Last week’s announcement that Dell will ship laptops and desktops with Ubuntu Linux pre-installed may hint that the days of desktop Linux are finally coming closer, but some Linux consultants said those days are still off in the distance.
“It’s hard to tell, but I think [Linux market share would be] be comparable with Max OS X; so maybe in the 10% market at first and then moving up as people see the benefit of it,” said Jeremy C. Reed, owner of Puget Sound Technology, a Linux and open-source consultancy in Washington.
Linux’s reputation could get a boost with Dell backing it, Reed said. On the other hand, this wouldn’t be the first time that it looked like Linux is on the cusp of breaking into the mainstream, and Reed predicted the future holds “more of the same” — slow and steady acceptance, but not a huge jump thanks to Dell.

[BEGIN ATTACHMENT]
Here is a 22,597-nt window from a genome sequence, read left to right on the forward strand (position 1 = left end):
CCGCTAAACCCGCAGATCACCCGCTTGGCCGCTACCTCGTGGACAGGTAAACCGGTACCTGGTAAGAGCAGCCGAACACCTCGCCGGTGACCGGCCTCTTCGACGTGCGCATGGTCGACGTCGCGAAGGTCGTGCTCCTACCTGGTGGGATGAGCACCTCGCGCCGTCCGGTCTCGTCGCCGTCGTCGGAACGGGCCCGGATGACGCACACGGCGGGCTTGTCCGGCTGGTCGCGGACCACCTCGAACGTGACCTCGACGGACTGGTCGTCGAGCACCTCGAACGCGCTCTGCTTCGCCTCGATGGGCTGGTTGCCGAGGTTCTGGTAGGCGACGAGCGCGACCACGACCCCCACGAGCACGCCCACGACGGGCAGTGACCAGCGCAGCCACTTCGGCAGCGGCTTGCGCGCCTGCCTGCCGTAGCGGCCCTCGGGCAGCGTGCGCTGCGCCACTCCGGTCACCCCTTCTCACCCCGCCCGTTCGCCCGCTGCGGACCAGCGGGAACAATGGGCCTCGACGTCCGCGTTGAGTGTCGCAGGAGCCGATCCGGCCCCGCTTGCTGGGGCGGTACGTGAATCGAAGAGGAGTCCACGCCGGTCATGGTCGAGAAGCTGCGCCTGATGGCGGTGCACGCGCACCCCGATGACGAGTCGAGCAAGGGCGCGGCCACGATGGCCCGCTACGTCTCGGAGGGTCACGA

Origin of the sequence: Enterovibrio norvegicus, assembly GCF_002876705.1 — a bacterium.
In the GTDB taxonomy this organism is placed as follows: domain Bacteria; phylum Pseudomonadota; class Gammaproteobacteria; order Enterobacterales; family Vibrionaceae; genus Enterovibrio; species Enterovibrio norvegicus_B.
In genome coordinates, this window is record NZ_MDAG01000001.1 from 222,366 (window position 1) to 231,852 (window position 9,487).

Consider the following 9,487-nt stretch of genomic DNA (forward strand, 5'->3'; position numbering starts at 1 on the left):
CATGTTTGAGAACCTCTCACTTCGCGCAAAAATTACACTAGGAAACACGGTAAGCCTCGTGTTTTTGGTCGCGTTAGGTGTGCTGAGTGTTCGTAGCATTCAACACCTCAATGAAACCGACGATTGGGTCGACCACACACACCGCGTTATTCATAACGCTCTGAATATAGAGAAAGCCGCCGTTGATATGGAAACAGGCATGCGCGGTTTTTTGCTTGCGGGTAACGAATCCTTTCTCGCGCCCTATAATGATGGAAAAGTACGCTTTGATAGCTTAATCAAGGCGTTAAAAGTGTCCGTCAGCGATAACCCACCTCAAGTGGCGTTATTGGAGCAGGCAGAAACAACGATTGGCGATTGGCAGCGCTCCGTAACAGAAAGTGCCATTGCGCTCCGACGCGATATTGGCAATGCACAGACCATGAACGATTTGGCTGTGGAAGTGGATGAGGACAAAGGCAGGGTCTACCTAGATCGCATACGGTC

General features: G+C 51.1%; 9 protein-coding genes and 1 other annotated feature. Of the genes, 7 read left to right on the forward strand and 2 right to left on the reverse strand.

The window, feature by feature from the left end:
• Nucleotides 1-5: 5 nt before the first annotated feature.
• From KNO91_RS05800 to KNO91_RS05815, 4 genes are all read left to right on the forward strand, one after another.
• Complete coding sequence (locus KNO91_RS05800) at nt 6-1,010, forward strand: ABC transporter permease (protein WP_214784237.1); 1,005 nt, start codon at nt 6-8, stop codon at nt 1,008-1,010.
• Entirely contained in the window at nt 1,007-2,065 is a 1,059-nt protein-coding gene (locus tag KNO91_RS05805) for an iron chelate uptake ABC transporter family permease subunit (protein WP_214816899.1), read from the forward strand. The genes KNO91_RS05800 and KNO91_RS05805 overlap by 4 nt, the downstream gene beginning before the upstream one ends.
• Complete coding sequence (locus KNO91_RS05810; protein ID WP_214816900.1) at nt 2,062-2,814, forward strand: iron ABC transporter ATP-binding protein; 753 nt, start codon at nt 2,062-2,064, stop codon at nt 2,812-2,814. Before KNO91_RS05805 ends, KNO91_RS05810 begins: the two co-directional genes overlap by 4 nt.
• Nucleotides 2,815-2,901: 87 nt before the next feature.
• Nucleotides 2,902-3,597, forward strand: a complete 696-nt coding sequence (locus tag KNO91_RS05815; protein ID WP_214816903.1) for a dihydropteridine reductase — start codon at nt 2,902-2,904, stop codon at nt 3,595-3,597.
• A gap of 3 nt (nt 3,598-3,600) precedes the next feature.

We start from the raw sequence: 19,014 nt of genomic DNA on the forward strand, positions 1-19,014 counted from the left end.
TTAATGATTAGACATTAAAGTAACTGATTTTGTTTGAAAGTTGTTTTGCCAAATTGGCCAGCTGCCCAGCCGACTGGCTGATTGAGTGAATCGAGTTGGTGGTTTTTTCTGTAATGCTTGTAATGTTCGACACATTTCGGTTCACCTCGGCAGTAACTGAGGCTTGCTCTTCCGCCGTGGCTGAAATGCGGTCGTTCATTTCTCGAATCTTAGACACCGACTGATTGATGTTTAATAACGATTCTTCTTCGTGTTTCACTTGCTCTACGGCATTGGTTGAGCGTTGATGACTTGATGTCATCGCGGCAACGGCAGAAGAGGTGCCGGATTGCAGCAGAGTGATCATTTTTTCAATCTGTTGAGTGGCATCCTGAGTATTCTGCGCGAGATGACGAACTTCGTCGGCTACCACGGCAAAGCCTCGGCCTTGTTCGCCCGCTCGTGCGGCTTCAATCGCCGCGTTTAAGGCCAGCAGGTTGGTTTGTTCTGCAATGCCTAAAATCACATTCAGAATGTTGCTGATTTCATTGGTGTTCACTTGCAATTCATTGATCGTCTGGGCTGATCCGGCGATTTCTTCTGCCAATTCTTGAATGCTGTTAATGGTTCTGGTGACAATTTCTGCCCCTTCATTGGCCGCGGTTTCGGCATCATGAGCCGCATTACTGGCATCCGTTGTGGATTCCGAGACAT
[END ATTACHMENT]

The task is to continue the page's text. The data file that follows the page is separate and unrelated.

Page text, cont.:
Meanwhile, Red Hat has responded to the Dell-Ubuntu announcement saying the deal could boost open source applications as a whole — and that it would be releasing some desktop-related news at the Red Hat Summit, which starts tomorrow in San Diego.